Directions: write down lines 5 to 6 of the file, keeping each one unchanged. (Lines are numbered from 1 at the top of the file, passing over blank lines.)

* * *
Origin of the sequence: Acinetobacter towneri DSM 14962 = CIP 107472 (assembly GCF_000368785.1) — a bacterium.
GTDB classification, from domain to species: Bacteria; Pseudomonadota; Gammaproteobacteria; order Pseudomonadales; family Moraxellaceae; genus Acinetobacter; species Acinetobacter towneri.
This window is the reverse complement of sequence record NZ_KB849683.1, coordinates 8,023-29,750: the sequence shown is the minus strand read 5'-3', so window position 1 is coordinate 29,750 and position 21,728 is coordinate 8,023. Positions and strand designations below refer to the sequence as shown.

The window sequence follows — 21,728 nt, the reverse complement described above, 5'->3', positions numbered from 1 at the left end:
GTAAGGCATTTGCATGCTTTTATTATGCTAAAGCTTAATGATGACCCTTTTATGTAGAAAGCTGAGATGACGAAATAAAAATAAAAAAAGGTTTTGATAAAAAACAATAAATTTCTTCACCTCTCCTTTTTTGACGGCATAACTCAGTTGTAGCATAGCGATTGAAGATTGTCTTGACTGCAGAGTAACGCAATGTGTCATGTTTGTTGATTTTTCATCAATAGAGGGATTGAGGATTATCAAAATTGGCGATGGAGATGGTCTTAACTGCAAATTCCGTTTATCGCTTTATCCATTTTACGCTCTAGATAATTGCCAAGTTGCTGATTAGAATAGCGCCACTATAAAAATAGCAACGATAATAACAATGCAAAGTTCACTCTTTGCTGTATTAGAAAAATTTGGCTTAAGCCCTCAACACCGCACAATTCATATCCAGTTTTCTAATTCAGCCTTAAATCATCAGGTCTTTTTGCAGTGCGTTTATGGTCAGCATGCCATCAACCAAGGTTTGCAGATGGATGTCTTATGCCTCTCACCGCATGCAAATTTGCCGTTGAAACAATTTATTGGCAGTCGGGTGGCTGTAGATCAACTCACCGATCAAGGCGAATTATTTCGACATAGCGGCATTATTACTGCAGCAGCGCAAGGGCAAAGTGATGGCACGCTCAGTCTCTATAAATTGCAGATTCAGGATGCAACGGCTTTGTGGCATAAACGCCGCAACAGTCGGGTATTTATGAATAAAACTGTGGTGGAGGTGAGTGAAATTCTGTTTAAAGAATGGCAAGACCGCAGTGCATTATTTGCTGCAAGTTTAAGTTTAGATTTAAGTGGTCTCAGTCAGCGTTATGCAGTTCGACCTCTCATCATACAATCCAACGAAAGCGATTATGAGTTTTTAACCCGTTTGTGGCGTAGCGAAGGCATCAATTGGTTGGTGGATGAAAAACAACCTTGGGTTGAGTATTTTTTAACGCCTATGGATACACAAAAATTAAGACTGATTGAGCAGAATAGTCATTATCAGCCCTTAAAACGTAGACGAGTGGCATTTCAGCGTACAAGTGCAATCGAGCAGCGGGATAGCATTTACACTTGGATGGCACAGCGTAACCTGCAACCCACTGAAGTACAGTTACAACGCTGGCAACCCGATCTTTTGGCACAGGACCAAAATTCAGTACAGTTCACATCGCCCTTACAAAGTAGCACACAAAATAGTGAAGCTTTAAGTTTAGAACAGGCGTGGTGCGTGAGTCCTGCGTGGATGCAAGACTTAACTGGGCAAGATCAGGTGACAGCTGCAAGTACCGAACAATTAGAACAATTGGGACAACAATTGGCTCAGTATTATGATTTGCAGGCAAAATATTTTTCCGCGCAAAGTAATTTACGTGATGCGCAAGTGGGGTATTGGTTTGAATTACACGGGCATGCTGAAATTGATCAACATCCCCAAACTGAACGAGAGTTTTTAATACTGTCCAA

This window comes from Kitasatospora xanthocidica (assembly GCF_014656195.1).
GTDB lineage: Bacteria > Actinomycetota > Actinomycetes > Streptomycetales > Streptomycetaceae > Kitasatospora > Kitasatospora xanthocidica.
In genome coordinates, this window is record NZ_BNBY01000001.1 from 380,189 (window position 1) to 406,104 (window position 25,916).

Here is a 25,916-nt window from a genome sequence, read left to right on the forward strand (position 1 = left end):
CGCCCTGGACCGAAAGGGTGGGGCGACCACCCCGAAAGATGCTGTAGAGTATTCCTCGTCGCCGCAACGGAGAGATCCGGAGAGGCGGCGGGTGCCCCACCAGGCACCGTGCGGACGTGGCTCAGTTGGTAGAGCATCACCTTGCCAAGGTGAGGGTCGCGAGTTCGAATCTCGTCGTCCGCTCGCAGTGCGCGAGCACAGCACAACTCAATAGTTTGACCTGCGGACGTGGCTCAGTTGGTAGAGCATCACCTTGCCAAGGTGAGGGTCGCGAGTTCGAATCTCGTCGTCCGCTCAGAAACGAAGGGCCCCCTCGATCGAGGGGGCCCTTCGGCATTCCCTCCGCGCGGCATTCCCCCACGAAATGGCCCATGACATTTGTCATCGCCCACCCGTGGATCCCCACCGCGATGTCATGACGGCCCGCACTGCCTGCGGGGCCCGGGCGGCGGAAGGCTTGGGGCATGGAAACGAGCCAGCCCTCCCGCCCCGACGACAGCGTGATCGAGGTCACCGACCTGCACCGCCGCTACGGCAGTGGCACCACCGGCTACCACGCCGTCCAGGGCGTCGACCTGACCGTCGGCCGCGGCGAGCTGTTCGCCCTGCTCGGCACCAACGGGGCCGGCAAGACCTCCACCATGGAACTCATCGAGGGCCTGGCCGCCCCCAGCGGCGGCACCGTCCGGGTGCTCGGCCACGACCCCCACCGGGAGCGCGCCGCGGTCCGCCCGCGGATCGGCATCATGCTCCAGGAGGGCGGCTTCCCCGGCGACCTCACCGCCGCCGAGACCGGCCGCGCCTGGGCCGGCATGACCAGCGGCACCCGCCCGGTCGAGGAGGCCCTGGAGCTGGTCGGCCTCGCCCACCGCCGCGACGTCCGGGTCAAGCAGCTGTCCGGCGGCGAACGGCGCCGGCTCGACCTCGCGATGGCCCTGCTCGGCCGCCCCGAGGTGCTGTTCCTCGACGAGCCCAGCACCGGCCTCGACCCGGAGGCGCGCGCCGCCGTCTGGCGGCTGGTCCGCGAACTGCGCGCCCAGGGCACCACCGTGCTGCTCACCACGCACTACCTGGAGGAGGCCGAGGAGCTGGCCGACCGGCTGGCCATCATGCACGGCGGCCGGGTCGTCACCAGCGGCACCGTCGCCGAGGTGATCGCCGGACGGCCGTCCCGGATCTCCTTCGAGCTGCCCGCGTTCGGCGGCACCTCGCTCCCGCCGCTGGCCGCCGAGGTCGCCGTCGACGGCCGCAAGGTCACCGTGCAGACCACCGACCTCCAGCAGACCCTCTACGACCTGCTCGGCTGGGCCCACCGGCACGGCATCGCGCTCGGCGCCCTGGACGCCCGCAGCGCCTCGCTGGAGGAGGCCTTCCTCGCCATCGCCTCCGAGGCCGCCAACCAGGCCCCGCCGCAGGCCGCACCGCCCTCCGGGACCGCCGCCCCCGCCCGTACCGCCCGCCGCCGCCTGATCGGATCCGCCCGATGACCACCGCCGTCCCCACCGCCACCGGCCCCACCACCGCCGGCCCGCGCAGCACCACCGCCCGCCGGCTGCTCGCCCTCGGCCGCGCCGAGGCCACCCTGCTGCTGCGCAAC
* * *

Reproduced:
GTAAGGCATTTGCATGCTTTTATTATGCTAAAGCTTAATGATGACCCTTTTATGTAGAAAGCTGAGATGACGAAATAAAAATAAAAAAAGGTTTTGATAAAAAACAATAAATTTCTTCACCTCTCCTTTTTTGACGGCATAACTCAGTTGTAGCATAGCGATTGAAGATTGTCTTGACTGCAGAGTAACGCAATGTGTCATGTTTGTTGATTTTTCATCAATAGAGGGATTGAGGATTATCAAAATTGGCGATGGAGATGGTCTTAACTGCAAATTCCGTTTATCGCTTTATCCATTTTACGCTCTAGATAATTGCCAAGTTGCTGATTAGAATAGCGCCACTATAAAAATAGCAACGATAATAACAATGCAAAGTTCACTCTTTGCTGTATTAGAAAAATTTGGCTTAAGCCCTCAACACCGCACAATTCATATCCAGTTTTCTAATTCAGCCTTAAATCATCAGGTCTTTTTGCAGTGCGTTTATGGTCAGCATGCCATCAACCAAGGTTTGCAGATGGATGTCTTATGCCTCTCACCGCATGCAAATTTGCCGTTGAAACAATTTATTGGCAGTCGGGTGGCTGTAGATCAACTCACCGATCAAGGCGAATTATTTCGACATAGCGGCATTATTACTGCAGCAGCGCAAGGGCAAAGTGATGGCACGCTCAGTCTCTATAAATTGCAGATTCAGGATGCAACGGCTTTGTGGCATAAACGCCGCAACAGTCGGGTATTTATGAATAAAACTGTGGTGGAGGTGAGTGAAATTCTGTTTAAAGAATGGCAAGACCGCAGTGCATTATTTGCTGCAAGTTTAAGTTTAGATTTAAGTGGTCTCAGTCAGCGTTATGCAGTTCGACCTCTCATCATACAATCCAACGAAAGCGATTATGAGTTTTTAACCCGTTTGTGGCGTAGCGAAGGCATCAATTGGTTGGTGGATGAAAAACAACCTTGGGTTGAGTATTTTTTAACGCCTATGGATACACAAAAATTAAGACTGATTGAGCAGAATAGTCATTATCAGCCCTTAAAACGTAGACGAGTGGCATTTCAGCGTACAAGTGCAATCGAGCAGCGGGATAGCATTTACACTTGGATGGCACAGCGTAACCTGCAACCCACTGAAGTACAGTTACAACGCTGGCAACCCGATCTTTTGGCACAGGACCAAAATTCAGTACAGTTCACATCGCCCTTACAAAGTAGCACACAAAATAGTGAAGCTTTAAGTTTAGAACAGGCGTGGTGCGTGAGTCCTGCGTGGATGCAAGACTTAACTGGGCAAGATCAGGTGACAGCTGCAAGTACCGAACAATTAGAACAATTGGGACAACAATTGGCTCAGTATTATGATTTGCAGGCAAAATATTTTTCCGCGCAAAGTAATTTACGTGATGCGCAAGTGGGGTATTGGTTTGAATTACACGGGCATGCTGAAATTGATCAACATCCCCAAACTGAACGAGAGTTTTTAATACTGTCCAA

This window comes from Kitasatospora xanthocidica (assembly GCF_014656195.1).